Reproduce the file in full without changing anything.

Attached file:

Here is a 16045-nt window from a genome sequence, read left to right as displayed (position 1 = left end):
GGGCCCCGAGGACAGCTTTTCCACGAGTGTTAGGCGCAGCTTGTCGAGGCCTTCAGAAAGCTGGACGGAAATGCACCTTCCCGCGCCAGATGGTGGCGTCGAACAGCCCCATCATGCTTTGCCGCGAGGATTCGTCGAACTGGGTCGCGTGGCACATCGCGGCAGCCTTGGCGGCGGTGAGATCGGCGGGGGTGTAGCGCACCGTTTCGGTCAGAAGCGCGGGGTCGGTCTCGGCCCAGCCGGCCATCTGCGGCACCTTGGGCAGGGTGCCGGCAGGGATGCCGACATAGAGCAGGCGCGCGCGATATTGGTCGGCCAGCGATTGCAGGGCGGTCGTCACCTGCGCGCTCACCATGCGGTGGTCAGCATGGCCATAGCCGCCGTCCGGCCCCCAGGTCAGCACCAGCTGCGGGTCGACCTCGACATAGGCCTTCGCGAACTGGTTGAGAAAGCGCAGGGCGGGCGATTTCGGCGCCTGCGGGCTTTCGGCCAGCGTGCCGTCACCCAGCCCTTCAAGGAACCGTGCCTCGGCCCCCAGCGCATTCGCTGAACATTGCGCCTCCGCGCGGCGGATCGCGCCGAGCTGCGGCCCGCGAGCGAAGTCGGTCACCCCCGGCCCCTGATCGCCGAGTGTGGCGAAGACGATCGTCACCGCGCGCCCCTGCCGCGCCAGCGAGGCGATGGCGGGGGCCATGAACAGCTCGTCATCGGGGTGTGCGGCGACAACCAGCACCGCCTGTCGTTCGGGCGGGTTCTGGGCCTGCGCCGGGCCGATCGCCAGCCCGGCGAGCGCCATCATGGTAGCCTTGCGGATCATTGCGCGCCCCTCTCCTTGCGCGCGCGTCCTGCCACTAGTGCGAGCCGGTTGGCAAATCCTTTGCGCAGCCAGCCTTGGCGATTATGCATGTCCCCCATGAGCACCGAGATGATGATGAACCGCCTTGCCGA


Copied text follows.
Here is a 16045-nt window from a genome sequence, read left to right as displayed (position 1 = left end):
GGGCCCCGAGGACAGCTTTTCCACGAGTGTTAGGCGCAGCTTGTCGAGGCCTTCAGAAAGCTGGACGGAAATGCACCTTCCCGCGCCAGATGGTGGCGTCGAACAGCCCCATCATGCTTTGCCGCGAGGATTCGTCGAACTGGGTCGCGTGGCACATCGCGGCAGCCTTGGCGGCGGTGAGATCGGCGGGGGTGTAGCGCACCGTTTCGGTCAGAAGCGCGGGGTCGGTCTCGGCCCAGCCGGCCATCTGCGGCACCTTGGGCAGGGTGCCGGCAGGGATGCCGACATAGAGCAGGCGCGCGCGATATTGGTCGGCCAGCGATTGCAGGGCGGTCGTCACCTGCGCGCTCACCATGCGGTGGTCAGCATGGCCATAGCCGCCGTCCGGCCCCCAGGTCAGCACCAGCTGCGGGTCGACCTCGACATAGGCCTTCGCGAACTGGTTGAGAAAGCGCAGGGCGGGCGATTTCGGCGCCTGCGGGCTTTCGGCCAGCGTGCCGTCACCCAGCCCTTCAAGGAACCGTGCCTCGGCCCCCAGCGCATTCGCTGAACATTGCGCCTCCGCGCGGCGGATCGCGCCGAGCTGCGGCCCGCGAGCGAAGTCGGTCACCCCCGGCCCCTGATCGCCGAGTGTGGCGAAGACGATCGTCACCGCGCGCCCCTGCCGCGCCAGCGAGGCGATGGCGGGGGCCATGAACAGCTCGTCATCGGGGTGTGCGGCGACAACCAGCACCGCCTGTCGTTCGGGCGGGTTCTGGGCCTGCGCCGGGCCGATCGCCAGCCCGGCGAGCGCCATCATGGTAGCCTTGCGGATCATTGCGCGCCCCTCTCCTTGCGCGCGCGTCCTGCCACTAGTGCGAGCCGGTTGGCAAATCCTTTGCGCAGCCAGCCTTGGCGATTATGCATGTCCCCCATGAGCACCGAGATGATGATGAACCGCCTTGCCGA